CHINA: Henan, Kaifeng Jews persecuted along with other religions

The Jewish community is not recognized among the official religions and its activities are considered “illegal”. The persecution increases after the launch of the new regulations on religious activities. The Jewish community of Kaifeng dates to the 10th century and is made up of about 1000 members. The project to rebuild the synagogue has been blocked by the government

 

AsiaNews (16.02.2019) – https://bit.ly/2BHQ1cn – Kaifeng: The small Jewish community of Kaifeng (Henan) is suffering persecution along with all other religions in China.

 

In an article published yesterday in the “Jerusalem Post”, Lela Gilbert, a member of the Hudson Institute and author of several books on persecution, writes: “The harsh treatment of China’s miniscule Jewish population is emblematic of the Godless CCP’s massive suppression of religious faith. And the Kaifeng Jews’ vulnerability is both ominous and all-too-familiar to millions of Tibetan Buddhists, Uighur Muslims and Chinese Christians”.

 

The Jewish community of Kaifeng has less than 1000 members, but it is subjected to heavy controls, police raids, obstacles of various kinds, especially after the February 2018 launch of new regulations on religious activities.

 

“During a raid – says Gilbert – government agents reportedly tore loose a metal Star of David from the entryway and tossed it on the floor. They ripped Hebrew scriptural quotations off the walls. They filled up a well that had served as a mikveh (ritual bath) with dirt and stones. And all foreign plans to build up and support the Jews of Kaifeng were summarily canceled.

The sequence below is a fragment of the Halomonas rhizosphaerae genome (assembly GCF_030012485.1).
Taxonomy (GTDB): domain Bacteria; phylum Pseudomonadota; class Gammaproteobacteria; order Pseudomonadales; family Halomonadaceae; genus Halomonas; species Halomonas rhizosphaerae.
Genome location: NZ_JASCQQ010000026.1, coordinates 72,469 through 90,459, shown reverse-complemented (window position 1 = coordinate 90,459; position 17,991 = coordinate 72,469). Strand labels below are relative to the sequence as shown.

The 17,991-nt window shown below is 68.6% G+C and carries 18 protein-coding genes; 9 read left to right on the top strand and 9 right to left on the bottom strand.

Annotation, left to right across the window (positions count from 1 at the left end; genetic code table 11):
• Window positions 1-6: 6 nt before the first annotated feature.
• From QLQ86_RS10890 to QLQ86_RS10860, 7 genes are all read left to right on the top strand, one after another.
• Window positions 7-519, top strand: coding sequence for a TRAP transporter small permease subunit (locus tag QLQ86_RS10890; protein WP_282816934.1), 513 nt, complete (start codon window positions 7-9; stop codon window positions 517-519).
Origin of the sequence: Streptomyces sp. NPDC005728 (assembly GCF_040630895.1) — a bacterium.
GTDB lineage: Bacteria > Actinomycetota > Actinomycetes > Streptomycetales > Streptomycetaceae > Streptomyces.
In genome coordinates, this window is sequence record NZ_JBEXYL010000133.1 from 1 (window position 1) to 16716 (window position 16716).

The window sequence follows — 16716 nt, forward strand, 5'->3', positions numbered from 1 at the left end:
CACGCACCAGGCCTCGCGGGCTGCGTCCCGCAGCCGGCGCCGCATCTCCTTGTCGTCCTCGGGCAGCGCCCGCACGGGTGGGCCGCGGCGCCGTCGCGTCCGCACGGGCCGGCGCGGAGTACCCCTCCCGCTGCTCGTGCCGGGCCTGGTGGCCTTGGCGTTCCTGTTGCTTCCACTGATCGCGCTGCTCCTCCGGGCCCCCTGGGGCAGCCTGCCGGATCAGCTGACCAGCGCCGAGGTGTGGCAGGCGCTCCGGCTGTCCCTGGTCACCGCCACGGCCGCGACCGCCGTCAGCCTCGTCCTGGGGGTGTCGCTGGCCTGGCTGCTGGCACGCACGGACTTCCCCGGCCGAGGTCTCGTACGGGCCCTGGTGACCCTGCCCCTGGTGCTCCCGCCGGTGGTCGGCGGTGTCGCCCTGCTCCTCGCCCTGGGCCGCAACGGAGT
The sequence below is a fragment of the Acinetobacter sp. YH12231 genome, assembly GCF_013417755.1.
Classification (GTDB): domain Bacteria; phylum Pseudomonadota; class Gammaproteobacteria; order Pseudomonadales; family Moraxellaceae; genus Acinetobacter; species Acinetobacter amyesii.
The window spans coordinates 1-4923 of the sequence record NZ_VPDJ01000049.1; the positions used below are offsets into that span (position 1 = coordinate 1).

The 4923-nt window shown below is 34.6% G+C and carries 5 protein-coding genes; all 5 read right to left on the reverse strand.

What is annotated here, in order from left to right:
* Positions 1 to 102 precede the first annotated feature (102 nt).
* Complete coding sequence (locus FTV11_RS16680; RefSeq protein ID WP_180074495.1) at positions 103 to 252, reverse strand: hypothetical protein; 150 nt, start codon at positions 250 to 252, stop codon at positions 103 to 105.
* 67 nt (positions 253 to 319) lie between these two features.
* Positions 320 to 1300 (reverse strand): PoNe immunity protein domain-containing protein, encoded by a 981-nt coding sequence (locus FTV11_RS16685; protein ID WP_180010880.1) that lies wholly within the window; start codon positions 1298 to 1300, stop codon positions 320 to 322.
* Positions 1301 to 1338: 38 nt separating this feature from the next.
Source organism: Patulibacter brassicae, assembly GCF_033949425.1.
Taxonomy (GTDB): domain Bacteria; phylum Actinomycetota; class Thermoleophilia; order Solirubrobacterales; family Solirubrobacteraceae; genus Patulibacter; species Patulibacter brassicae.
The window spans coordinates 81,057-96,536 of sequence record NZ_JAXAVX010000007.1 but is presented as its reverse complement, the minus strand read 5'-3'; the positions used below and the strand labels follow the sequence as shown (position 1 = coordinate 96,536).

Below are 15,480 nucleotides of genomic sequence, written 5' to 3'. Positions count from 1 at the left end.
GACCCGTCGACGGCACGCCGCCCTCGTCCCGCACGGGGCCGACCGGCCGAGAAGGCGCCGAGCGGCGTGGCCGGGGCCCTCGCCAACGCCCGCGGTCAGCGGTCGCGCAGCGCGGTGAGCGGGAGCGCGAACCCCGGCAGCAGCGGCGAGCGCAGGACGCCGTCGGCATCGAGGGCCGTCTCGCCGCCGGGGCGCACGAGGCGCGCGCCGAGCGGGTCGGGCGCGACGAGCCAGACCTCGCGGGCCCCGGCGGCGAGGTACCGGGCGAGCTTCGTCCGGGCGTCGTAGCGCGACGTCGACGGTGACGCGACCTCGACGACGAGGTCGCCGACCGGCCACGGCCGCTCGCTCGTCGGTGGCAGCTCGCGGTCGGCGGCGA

The problem is that the Chinese government recognizes only five religious communities: Taoists, Buddhists, Muslims, Protestant Christians and Catholics. The other religions – including the Jewish one – are considered illegal and suffer a fate similar to that of the underground communities. In Henan, many Catholic and Protestant churches have been forced to close and prohibit entry for young people under 18.

 

The Jewish community of Kaifeng has a history dating back to the 10th century, when Jews from Persia arrived in China. The first synagogue in Kaifeng was built in 1163. After several events over the centuries, in recent years the community has succeeded in establishing relations with Jewish world and has created a small center of Jewish culture. Some benefactors are ready to support the reconstruction of the synagogue. But, since February, this project has been blocked.

 

 

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CHINA: Woman dies after torture during interrogation by Chinese authorities

HRWF (19.12.2018) – Xiaocao (alias) was born on November 26, 1968, and was a native of Dunhua City in Jilin Province. She joined The Church of Almighty God in July 2007, and from 2012 to March 2015, she held a position as a mid-level leader in the Church.

 

Around 9 p.m. on 13 September 2018, four plain-clothes officers from the Dunhua Public Security Bureau pried open the door and burst into Xiaocao’s home. While yelling at her about her involvement in the Church, the police ransacked her home. Xiaocao was terrified and in complete shock; the trauma caused her to suffer a heart attack right on the spot. She was then taken to the hospital for emergency treatment.

 

Early the morning of 14 September, as soon as Xiaocao woke up, the police took her from the hospital to the Dunhua Public Security Bureau for questioning. Upon learning this, her husband rushed to the PSB, but the police would not allow him to see her.